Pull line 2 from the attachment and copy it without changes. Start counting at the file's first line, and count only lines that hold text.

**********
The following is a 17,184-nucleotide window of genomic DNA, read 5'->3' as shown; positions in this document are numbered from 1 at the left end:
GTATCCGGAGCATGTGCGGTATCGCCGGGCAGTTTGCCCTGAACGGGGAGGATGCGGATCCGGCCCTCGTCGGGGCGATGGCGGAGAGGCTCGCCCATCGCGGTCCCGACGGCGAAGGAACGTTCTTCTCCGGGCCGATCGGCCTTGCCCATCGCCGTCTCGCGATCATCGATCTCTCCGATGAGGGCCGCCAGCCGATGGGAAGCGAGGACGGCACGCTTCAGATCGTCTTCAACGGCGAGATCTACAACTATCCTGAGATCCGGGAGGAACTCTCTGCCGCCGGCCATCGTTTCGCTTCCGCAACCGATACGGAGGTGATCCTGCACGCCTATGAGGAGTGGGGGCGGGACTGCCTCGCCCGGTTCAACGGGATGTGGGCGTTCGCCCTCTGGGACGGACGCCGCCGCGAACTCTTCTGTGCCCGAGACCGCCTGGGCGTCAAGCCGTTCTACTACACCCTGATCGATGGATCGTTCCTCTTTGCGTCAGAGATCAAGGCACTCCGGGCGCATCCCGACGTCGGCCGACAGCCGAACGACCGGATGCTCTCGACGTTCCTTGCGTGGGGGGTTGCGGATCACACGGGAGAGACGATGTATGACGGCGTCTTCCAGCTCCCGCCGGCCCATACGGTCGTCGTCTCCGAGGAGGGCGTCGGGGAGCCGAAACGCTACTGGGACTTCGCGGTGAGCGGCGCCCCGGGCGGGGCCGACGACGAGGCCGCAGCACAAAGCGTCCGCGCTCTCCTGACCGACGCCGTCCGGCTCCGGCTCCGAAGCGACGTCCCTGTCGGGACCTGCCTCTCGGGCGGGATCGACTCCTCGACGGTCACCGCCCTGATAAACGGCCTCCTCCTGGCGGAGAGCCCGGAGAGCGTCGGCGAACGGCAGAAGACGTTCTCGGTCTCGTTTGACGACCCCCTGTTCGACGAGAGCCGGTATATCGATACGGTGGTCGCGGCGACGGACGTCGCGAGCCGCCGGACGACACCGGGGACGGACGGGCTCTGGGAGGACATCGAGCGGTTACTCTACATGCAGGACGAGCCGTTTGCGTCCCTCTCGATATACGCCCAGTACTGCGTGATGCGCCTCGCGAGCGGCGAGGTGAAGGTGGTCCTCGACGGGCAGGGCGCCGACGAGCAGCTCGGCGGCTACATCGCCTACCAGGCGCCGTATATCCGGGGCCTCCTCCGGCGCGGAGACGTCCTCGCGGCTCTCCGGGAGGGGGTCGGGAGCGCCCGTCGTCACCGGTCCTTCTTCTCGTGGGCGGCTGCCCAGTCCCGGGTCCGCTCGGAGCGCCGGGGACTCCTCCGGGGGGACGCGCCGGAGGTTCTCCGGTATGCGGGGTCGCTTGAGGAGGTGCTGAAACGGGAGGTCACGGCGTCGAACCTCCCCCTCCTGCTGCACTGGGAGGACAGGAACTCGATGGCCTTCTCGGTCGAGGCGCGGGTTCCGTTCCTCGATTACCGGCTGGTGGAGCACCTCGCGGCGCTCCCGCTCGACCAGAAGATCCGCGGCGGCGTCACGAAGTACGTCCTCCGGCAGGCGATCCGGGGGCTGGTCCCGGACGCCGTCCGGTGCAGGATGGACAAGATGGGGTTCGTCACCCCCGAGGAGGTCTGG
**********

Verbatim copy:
GTATCCGGAGCATGTGCGGTATCGCCGGGCAGTTTGCCCTGAACGGGGAGGATGCGGATCCGGCCCTCGTCGGGGCGATGGCGGAGAGGCTCGCCCATCGCGGTCCCGACGGCGAAGGAACGTTCTTCTCCGGGCCGATCGGCCTTGCCCATCGCCGTCTCGCGATCATCGATCTCTCCGATGAGGGCCGCCAGCCGATGGGAAGCGAGGACGGCACGCTTCAGATCGTCTTCAACGGCGAGATCTACAACTATCCTGAGATCCGGGAGGAACTCTCTGCCGCCGGCCATCGTTTCGCTTCCGCAACCGATACGGAGGTGATCCTGCACGCCTATGAGGAGTGGGGGCGGGACTGCCTCGCCCGGTTCAACGGGATGTGGGCGTTCGCCCTCTGGGACGGACGCCGCCGCGAACTCTTCTGTGCCCGAGACCGCCTGGGCGTCAAGCCGTTCTACTACACCCTGATCGATGGATCGTTCCTCTTTGCGTCAGAGATCAAGGCACTCCGGGCGCATCCCGACGTCGGCCGACAGCCGAACGACCGGATGCTCTCGACGTTCCTTGCGTGGGGGGTTGCGGATCACACGGGAGAGACGATGTATGACGGCGTCTTCCAGCTCCCGCCGGCCCATACGGTCGTCGTCTCCGAGGAGGGCGTCGGGGAGCCGAAACGCTACTGGGACTTCGCGGTGAGCGGCGCCCCGGGCGGGGCCGACGACGAGGCCGCAGCACAAAGCGTCCGCGCTCTCCTGACCGACGCCGTCCGGCTCCGGCTCCGAAGCGACGTCCCTGTCGGGACCTGCCTCTCGGGCGGGATCGACTCCTCGACGGTCACCGCCCTGATAAACGGCCTCCTCCTGGCGGAGAGCCCGGAGAGCGTCGGCGAACGGCAGAAGACGTTCTCGGTCTCGTTTGACGACCCCCTGTTCGACGAGAGCCGGTATATCGATACGGTGGTCGCGGCGACGGACGTCGCGAGCCGCCGGACGACACCGGGGACGGACGGGCTCTGGGAGGACATCGAGCGGTTACTCTACATGCAGGACGAGCCGTTTGCGTCCCTCTCGATATACGCCCAGTACTGCGTGATGCGCCTCGCGAGCGGCGAGGTGAAGGTGGTCCTCGACGGGCAGGGCGCCGACGAGCAGCTCGGCGGCTACATCGCCTACCAGGCGCCGTATATCCGGGGCCTCCTCCGGCGCGGAGACGTCCTCGCGGCTCTCCGGGAGGGGGTCGGGAGCGCCCGTCGTCACCGGTCCTTCTTCTCGTGGGCGGCTGCCCAGTCCCGGGTCCGCTCGGAGCGCCGGGGACTCCTCCGGGGGGACGCGCCGGAGGTTCTCCGGTATGCGGGGTCGCTTGAGGAGGTGCTGAAACGGGAGGTCACGGCGTCGAACCTCCCCCTCCTGCTGCACTGGGAGGACAGGAACTCGATGGCCTTCTCGGTCGAGGCGCGGGTTCCGTTCCTCGATTACCGGCTGGTGGAGCACCTCGCGGCGCTCCCGCTCGACCAGAAGATCCGCGGCGGCGTCACGAAGTACGTCCTCCGGCAGGCGATCCGGGGGCTGGTCCCGGACGCCGTCCGGTGCAGGATGGACAAGATGGGGTTCGTCACCCCCGAGGAGGTCTGG